Sex pheromone traps may help U.S. stop the spread of ‘murder hornets’

SAN DIEGO, Calif. — “Murder hornets” have been a not-so-tiny terror plaguing the western United States over the last few years. Now, scientists may finally have a way of trapping these insects before they devastate local bee colonies. Researchers say sex pheromone traps could help stop the Asian giant hornet from invading more states and wreaking havoc.

A team from the University of California-San Diego says stimulating odors produced by a hornet queen can bait and trap the invasive insects. Asian giant hornets, more commonly known as “murder hornets,” have been spreading across parts of North America and Europe.

While their nickname is misleading, they are threatening bee populations along with millions of pounds worth of crops. Honeybees, some of the world’s most important pollinators, have few defenses against these destructive insects, which can quickly destroy an entire colony.

So far, coming up with a solution to eliminate them has proven challenging, and even knowing where to look for them is tricky. Now, scientists have come up with a cunning plan to track their movements and end the invasion.

“My usual plea is that people should stop calling them ‘murder hornets’ because they are large and perhaps frightening but not truly murderous,” says study author Professor James Nieh in a university release. “They are amazing social insects, but they don’t belong in North America and harm our critical bee populations, so we should remove them.”

The secret mix is the queen’s pheromone

The team identified three of the major chemicals found in the giant hornet queen’s sex pheromone, including hexanoic, octanoic, and decanoic acid. They then captured male hornets by laying traps near their nests and places where they typically reproduce.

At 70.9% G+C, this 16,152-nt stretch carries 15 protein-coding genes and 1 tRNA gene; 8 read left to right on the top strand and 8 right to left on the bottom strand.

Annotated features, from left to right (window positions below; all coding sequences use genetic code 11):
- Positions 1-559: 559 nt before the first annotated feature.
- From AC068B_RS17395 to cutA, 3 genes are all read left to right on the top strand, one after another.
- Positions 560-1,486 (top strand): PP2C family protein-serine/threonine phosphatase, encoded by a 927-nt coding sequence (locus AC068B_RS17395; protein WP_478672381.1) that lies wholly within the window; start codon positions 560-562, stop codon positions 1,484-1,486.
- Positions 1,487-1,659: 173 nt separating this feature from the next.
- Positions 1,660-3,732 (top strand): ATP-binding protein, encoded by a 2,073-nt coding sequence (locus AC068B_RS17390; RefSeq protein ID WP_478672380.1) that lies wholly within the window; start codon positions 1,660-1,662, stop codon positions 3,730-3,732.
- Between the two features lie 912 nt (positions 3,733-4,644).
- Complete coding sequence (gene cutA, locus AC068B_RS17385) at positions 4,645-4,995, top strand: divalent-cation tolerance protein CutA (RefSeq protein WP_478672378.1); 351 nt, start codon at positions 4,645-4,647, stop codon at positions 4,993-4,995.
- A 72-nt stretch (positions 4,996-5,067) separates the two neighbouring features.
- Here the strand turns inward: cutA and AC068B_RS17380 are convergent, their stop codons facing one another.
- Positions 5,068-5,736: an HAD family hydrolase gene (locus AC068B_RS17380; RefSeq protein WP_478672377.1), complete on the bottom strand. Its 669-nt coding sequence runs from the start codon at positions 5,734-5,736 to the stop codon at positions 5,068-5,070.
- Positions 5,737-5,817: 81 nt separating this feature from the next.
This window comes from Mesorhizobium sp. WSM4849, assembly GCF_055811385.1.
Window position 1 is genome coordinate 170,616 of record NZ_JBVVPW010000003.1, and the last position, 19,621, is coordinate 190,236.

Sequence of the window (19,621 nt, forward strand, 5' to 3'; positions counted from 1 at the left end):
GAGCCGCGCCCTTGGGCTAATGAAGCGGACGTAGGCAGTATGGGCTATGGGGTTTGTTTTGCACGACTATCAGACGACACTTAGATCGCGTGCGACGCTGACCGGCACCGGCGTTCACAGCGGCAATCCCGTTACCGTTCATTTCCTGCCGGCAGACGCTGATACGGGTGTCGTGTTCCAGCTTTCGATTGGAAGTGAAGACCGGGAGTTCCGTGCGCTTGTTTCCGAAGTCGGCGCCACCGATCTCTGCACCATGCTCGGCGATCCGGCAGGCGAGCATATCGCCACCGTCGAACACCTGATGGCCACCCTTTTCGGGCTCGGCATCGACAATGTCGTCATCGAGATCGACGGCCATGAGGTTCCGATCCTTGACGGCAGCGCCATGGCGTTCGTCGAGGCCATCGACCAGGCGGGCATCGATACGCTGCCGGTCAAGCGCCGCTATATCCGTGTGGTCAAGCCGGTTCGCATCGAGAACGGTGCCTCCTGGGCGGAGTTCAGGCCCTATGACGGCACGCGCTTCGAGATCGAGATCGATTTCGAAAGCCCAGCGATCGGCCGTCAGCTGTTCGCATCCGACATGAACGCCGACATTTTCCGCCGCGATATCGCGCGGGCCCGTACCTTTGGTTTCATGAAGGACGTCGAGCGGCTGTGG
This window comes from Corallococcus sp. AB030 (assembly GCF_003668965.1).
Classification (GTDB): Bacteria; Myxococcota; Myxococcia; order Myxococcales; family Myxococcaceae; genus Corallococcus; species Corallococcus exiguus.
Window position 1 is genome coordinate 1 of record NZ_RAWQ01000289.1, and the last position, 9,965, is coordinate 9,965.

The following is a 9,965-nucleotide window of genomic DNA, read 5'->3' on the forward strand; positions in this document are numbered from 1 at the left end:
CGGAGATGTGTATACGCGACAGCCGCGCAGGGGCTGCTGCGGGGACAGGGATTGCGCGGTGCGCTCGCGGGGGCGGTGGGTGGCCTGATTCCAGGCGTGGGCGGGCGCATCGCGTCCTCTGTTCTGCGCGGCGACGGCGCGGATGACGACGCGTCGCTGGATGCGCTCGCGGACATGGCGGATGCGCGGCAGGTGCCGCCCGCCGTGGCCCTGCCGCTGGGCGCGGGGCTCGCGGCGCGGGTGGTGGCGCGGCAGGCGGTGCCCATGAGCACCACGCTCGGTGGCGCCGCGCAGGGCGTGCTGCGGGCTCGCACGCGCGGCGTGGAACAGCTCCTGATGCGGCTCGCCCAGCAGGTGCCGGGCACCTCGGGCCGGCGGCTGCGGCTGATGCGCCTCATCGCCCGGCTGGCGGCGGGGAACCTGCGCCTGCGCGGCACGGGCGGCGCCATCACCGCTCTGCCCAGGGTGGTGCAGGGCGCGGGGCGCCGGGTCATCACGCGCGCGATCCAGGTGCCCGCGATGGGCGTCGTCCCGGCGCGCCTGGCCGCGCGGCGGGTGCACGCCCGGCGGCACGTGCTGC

The study finds the hornets’ brain activity and antennae were highly sensitive to the pheromone. Researchers add that it’s possible to easily purchase and deploy these compounds in the field immediately.

“The males are drawn to the odors of the females since they typically mate with them near their nests,” Nieh says. “In two field seasons we were able to rapidly collect thousands of males that were attracted to these odors.”

The researchers are hoping to test their traps in more field locations to see whether they can chemically attract hornets over distances of a kilometer or more.

“Because these pheromone-based traps are fairly inexpensive I think they could be readily deployed for sampling across a large geographic range,” Nieh explains. “We know where they have been found, so the big question is whether they are expanding. Where is that invasion front?”

Tracking the hornets before they head east

How Asian giant hornets, or Vespa mandarinia, first came to North America is still a mystery. However, there have been sightings in both British Columbia and Washington state. Models suggest they could rapidly spread across Washington, Oregon, and possibly the eastern United States in the future.

Rather than patent their discovery, the researchers have published their findings in the hopes that it will help document the hornet’s spread. Predictive models could map where and how rapidly they are spreading once researchers deploy more traps.

“We hope that others, especially in invaded areas, will take the protocol we have established and test this method,” Nieh concludes. “We’ve described the chemical blends needed for these traps, which could reduce the number of males available to mate with females to help depress the population but primarily would help us figure out where they are.”

The findings are published in the journal Current Biology.

South West News Service writer Tom Campbell contributed to this report.

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